LET NA­TURE BE THE BABYSIT­TER

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There’s a fine line be­tween cre­at­ing a gar­den where na­ture is the fo­cus and one that is sim­ply over­run by plants.

If you can find that in-be­tween sweet spot, you’re on to a win­ner, says Steve Webb. He al­lows the sea­sons to dic­tate his out­door spa­ces and the nat­u­ral pro­cesses to ex­ist rather than over-man­i­cur­ing.

“I try to make the plants the fo­cus of the gar­den and use na­ture as a play thing. Think of a tree that dou­bles as a climb­ing struc­ture that can pro­vide shade and also gives fruit,” he says. “It’s great for kids to be able to ex­plore through their senses, like ar­eas where they can see, pick, taste and smell plants — and not get into trou­ble.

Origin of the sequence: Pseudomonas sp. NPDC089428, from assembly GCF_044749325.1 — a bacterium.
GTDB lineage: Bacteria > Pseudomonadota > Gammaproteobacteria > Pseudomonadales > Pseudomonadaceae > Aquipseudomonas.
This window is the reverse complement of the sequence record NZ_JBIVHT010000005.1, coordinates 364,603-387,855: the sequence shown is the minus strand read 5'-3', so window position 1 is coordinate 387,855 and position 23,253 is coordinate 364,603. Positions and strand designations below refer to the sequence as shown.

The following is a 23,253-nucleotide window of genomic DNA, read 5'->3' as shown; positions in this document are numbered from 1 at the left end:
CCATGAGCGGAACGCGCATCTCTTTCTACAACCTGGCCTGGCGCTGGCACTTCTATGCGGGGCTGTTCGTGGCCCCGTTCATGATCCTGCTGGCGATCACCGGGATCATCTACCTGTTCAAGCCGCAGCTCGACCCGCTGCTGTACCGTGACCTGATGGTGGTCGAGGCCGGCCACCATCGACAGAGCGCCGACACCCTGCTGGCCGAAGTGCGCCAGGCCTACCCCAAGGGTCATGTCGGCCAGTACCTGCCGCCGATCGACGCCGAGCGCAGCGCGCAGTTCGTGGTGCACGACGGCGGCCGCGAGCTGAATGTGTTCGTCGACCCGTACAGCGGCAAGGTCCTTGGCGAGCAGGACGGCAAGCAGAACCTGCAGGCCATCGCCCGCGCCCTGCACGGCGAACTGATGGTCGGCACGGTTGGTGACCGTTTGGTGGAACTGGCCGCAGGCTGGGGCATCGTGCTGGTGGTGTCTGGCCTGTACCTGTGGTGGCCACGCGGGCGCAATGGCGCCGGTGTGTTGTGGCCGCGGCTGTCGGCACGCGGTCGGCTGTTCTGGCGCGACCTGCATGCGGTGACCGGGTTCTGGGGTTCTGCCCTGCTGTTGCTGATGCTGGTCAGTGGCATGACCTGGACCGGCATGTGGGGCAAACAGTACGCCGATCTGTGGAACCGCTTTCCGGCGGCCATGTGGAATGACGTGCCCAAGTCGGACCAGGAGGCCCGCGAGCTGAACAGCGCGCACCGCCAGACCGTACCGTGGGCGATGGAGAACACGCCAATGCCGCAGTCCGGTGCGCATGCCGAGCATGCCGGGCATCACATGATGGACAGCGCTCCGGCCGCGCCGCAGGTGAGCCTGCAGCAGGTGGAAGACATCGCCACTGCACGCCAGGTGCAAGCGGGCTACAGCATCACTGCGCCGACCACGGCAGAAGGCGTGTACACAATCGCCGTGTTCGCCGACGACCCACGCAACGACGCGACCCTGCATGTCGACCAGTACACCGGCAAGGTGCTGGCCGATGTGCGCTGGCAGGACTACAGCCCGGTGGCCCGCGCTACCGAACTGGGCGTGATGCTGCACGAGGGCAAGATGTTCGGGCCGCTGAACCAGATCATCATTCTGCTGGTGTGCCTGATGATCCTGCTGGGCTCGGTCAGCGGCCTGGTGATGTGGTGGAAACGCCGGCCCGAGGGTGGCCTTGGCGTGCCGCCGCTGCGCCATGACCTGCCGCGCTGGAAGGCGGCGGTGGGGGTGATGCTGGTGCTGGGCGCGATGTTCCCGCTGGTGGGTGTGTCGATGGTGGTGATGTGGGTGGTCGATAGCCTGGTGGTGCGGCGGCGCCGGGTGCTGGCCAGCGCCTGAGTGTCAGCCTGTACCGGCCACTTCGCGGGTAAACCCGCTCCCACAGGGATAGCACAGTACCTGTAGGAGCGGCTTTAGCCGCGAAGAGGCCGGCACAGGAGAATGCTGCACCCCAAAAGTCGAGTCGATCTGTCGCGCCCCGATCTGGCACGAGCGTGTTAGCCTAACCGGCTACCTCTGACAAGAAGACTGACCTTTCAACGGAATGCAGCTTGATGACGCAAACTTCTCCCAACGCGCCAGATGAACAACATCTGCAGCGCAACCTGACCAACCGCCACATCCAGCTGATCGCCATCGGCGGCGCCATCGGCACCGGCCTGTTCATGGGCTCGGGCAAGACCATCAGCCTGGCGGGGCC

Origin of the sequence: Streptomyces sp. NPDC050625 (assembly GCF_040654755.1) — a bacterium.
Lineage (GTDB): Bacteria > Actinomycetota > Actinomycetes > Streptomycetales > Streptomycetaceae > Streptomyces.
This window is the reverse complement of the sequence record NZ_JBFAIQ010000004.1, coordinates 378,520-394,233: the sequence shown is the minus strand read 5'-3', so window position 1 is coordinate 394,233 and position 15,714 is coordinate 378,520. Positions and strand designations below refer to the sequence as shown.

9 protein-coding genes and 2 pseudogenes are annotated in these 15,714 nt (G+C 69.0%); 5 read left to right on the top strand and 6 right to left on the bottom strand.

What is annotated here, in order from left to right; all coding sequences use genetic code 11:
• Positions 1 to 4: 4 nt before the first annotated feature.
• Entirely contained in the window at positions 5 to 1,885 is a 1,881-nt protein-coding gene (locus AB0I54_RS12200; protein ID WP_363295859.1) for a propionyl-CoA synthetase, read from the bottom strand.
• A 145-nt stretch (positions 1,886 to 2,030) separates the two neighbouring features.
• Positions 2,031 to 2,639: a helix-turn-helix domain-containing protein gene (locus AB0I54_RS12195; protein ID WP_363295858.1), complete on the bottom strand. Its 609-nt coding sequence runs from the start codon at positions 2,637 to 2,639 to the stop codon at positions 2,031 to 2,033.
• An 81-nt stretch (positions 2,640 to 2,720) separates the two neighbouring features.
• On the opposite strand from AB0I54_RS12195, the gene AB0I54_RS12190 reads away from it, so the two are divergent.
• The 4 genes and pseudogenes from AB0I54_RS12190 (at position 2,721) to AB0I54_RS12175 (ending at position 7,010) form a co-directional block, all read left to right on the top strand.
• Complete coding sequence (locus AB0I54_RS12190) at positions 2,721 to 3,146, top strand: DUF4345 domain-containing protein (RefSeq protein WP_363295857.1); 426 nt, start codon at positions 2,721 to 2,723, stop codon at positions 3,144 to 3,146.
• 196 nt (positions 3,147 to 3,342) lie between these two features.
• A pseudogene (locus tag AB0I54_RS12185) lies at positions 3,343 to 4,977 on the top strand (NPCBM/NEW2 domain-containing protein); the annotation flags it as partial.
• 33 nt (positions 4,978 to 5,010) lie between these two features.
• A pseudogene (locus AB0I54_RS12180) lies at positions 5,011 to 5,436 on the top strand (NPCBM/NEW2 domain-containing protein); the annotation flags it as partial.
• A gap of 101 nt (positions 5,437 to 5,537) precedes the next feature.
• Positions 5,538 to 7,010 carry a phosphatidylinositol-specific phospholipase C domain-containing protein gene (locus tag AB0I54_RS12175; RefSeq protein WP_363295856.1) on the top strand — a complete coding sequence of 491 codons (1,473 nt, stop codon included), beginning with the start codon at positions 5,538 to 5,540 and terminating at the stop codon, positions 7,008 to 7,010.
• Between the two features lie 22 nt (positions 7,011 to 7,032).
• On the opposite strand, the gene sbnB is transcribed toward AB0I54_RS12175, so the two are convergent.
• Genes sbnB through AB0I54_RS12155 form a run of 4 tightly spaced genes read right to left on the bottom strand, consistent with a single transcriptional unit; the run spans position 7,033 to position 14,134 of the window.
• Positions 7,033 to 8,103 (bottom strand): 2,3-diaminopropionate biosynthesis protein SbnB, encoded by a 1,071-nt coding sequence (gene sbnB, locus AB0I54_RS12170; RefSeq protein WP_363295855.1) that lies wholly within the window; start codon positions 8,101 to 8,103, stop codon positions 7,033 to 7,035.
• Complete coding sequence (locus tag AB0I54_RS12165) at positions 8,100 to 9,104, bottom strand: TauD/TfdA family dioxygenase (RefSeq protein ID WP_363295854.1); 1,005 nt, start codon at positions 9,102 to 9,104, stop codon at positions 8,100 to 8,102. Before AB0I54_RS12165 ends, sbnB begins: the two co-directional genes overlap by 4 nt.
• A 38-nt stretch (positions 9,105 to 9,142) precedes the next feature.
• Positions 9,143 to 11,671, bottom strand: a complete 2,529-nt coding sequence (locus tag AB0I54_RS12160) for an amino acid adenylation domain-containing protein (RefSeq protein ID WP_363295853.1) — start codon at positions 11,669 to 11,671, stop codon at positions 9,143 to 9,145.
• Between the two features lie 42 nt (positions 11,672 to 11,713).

“Scale is also im­por­tant when plan­ning for kids. Think about things such as step­ping stones, a looped path­way, bridges and tun­nels made from branches and vines grow­ing over­head.”

Steve says this kind of yard is per­fect for grow­ing kids as they can safely ex­plore fur­ther from the back door as they get older and find pri­vacy in hid­den nooks.

This gar­den space from Ed­i­ble Kids Gar­dens in­te­grates herbs and marigolds into the gen­eral gar­den space.

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